The Teachers Insurance and Annuity Association of America-College Retirement Equities Fund (TIAA, formerly TIAA-CREF), is a Fortune 100 financial services organization that is the leading provider of financial services in the academic, research, medical, cultural and governmental fields. TIAA serves over 5 million active and retired employees participating at more than 15,000 institutions and has $1 trillion in combined assets under management with holdings in more than 50 countries (as of 31 December 2017).
Long organized as a tax-exempt non-profit organization, a 1997 tax bill removed TIAA's tax exemption. It is now organized as a non-profit organization, the TIAA Board of Overseers, with taxable subsidiaries; all profits are returned to policy holders.
TIAA bought its Manhattan headquarters building, 730 Third Avenue, in 1955. It has major offices in Denver, Colorado; Charlotte, North Carolina; and Dallas, Texas; as well as seventy local offices throughout the U.S. In 2018, TIAA ranked 84th on Fortune's list of the 500 largest corporations in America. As of 2017, TIAA is the largest global investor in agriculture, the 2nd largest grower of wine grapes in the United States (by acreage), and the 3rd largest commercial real estate manager in the world.
In 1918, Andrew Carnegie and his Carnegie Foundation for the Advancement of Teaching, under the leadership of Henry S. Pritchett, created the Teachers Insurance and Annuity Association of America (TIAA), a fully funded system of pensions for professors. Funding was provided by a combination of grants from the foundation and Carnegie Corporation of New York, as well as ongoing contributions from participating institutions and individuals. The policyholders voted in 1921 to implement policyholder representation on the TIAA board so that educators would have a role in running the organization.
TIAA's conservative investing helped it survive the 1929 stock market crash and the Great Depression. Albert Einstein became a participant in 1933, which TIAA-CREF advertised in a notable 2001 campaign.
After World War II, in reaction to rising inflation and lengthening life expectancies, and a dramatic expansion of the education sector with the G.I. Bill, TIAA recognized the need for its participants to invest in equities in order to diversify its retirement funds. TIAA created the College Retirement Equities Fund (CREF), a variable annuity, for that purpose, in 1952.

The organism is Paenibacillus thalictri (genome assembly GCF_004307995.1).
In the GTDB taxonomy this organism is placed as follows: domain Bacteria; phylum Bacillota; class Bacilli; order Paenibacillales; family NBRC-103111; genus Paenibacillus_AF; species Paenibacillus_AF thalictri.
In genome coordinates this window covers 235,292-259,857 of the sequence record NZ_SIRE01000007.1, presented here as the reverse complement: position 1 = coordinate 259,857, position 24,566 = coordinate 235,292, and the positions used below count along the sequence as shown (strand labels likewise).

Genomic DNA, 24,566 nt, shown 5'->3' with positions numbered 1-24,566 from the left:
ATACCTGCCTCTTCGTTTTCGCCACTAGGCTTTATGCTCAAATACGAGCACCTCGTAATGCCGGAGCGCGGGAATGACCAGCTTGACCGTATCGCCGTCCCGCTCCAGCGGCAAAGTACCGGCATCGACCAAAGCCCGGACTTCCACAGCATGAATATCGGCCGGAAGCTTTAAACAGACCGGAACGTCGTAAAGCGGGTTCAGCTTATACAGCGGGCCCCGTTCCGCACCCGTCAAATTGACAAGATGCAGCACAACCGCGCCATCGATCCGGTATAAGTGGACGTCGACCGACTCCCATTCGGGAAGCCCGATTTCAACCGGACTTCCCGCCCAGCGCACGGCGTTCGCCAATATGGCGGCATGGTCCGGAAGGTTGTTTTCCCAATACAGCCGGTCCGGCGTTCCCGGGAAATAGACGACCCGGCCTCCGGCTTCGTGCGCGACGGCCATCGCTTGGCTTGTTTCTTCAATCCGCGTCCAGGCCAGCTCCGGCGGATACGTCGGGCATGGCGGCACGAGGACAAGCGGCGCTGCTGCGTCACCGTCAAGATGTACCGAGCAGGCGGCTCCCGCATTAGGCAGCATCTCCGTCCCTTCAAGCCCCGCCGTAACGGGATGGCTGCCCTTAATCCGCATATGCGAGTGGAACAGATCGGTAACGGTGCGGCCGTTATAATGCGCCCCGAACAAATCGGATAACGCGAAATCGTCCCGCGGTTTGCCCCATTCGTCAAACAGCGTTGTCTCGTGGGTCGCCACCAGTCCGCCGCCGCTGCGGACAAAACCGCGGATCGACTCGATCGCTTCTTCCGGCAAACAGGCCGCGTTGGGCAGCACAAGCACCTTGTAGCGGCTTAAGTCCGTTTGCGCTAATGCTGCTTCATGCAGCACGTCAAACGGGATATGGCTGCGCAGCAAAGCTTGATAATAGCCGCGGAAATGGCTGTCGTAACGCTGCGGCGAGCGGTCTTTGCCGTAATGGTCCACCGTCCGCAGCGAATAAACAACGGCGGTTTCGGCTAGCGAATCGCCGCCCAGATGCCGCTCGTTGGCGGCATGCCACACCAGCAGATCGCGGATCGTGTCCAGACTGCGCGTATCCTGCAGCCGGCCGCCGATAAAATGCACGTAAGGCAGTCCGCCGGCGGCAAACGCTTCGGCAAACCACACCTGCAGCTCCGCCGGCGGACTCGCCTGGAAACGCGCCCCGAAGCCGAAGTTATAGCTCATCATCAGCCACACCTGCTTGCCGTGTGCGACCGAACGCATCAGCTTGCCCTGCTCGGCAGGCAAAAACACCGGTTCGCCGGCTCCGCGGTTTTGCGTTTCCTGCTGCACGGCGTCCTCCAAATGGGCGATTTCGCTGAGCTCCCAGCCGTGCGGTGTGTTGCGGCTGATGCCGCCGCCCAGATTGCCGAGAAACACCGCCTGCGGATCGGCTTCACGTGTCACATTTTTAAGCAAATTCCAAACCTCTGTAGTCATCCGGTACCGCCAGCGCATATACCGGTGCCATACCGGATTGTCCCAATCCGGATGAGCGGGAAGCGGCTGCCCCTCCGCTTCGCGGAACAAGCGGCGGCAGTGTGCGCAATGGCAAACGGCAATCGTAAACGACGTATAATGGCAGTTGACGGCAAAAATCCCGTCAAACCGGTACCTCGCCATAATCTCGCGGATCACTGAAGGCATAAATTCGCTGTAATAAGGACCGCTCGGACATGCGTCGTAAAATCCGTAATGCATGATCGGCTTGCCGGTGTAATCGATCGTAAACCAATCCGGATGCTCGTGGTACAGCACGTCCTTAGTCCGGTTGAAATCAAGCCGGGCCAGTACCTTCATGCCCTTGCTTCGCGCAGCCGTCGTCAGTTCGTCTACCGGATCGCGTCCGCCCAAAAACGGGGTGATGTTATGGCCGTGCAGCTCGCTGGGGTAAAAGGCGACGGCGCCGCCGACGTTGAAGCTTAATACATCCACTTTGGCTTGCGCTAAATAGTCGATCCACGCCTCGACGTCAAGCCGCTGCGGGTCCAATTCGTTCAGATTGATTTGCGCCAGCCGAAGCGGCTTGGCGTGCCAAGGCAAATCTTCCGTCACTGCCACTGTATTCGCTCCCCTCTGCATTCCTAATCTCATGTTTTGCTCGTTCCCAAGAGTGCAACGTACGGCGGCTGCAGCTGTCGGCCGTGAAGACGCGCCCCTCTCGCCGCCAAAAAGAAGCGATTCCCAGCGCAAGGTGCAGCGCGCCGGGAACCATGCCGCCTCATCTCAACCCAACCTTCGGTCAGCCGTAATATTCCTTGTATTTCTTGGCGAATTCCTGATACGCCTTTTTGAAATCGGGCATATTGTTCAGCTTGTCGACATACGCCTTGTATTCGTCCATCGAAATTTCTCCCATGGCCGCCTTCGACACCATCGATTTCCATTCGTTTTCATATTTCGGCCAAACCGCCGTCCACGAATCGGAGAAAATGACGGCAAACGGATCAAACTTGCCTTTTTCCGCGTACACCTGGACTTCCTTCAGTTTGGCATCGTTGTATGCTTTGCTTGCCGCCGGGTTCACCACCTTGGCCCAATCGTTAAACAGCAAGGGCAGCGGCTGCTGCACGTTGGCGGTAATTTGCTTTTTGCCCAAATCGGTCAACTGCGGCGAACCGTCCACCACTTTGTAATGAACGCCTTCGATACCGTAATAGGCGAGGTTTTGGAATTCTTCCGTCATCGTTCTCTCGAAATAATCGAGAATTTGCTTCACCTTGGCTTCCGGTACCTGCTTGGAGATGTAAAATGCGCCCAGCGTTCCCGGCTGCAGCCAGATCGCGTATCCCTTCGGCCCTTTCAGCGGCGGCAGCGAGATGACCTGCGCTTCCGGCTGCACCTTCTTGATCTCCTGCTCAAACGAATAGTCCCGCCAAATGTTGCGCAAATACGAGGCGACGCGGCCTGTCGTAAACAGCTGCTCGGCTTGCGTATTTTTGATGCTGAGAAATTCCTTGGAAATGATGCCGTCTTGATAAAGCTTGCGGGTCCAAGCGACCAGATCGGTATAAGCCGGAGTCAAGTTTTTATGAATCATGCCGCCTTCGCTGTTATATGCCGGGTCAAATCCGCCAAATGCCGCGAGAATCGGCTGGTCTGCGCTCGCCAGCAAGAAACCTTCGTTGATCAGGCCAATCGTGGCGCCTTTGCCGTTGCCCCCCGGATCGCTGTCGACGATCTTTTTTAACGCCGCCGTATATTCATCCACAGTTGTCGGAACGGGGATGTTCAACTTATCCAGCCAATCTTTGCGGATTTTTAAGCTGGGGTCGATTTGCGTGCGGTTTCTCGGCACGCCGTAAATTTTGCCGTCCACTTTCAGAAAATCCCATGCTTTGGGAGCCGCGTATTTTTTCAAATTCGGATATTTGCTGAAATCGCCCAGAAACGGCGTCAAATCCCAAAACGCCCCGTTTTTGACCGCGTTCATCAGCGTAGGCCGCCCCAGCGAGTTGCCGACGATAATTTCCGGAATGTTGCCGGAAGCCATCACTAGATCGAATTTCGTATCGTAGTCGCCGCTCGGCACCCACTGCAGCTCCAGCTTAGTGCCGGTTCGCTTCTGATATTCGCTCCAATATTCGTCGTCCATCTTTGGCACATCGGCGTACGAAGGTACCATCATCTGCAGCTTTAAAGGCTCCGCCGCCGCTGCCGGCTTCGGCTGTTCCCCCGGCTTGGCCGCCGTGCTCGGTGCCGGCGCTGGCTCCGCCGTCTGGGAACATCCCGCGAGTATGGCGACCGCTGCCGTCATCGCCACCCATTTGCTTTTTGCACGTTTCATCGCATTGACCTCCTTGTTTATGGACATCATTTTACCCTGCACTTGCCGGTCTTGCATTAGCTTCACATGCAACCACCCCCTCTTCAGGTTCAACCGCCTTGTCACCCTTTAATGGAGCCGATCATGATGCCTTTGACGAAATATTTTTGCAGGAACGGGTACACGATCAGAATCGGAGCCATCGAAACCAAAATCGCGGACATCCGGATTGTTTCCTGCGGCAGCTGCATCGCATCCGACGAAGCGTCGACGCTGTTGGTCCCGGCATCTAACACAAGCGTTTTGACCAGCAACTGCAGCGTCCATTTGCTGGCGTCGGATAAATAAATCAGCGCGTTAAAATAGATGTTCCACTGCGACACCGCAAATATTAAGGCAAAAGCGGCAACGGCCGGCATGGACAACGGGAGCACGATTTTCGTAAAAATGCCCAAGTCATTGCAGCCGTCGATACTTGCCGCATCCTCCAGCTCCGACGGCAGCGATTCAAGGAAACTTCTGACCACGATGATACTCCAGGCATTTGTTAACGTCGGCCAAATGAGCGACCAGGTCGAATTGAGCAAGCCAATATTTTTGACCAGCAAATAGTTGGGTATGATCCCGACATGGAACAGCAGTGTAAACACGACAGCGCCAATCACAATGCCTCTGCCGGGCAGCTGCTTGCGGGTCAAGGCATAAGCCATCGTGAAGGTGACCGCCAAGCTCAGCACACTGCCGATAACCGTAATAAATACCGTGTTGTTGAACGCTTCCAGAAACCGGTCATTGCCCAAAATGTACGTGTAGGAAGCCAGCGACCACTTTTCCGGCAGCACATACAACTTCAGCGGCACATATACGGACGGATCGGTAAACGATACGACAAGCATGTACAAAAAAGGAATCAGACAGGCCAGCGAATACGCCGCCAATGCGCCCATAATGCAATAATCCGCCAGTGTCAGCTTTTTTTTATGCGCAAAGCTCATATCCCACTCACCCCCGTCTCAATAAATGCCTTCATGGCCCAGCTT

On June 15, 2007, TIAA became one of the first U.S. companies to voluntarily adopt, and the first to implement, a policyholder advisory vote on executive compensation policy.
On February 22, 2016, TIAA-CREF rebranded as simply TIAA as part of a new marketing and imaging campaign. CMO Connie Weaver explained that the old name was perceived by customers as being complicated, and that the new branding scheme was meant to portray a simpler and friendlier image of the organization.
As of February 2018, TIAA was providing parental-leave irrespective of the parent's gender.
Investments & diversification
- 2012: bought Festival Place, a shopping center in Basingstoke, England for £280 million.
- 2013: purchased a 50% stake in the Grand Canal Shoppes, including the Shoppes at the Palazzo, in Las Vegas, Nevada, for net proceeds of US$410 million as part of a new joint venture with General Growth Properties. GGP will continue to oversee the asset management of the project.
- 2014: announced that it would acquire Nuveen Investments in a deal valued at $6.25 billion.
- 2016: announced deal to buy EverBank Financial Corp. for $2.5 billion in cash; completed June 12, 2017. The combined bank's legal entity name is TIAA, FSB.
Nearly a year after the acquisition of Everbank, TIAA began rebranding all of its banking activities under the TIAA Bank name on June 4, 2018.
On October 17, 2017, The New York Times published a story alleging that TIAA investment advisors had conflicts of interest when it made financial recommendations to clients. That was based on a whistleblower complaint and class action lawsuit, both of which were instigated by former employees.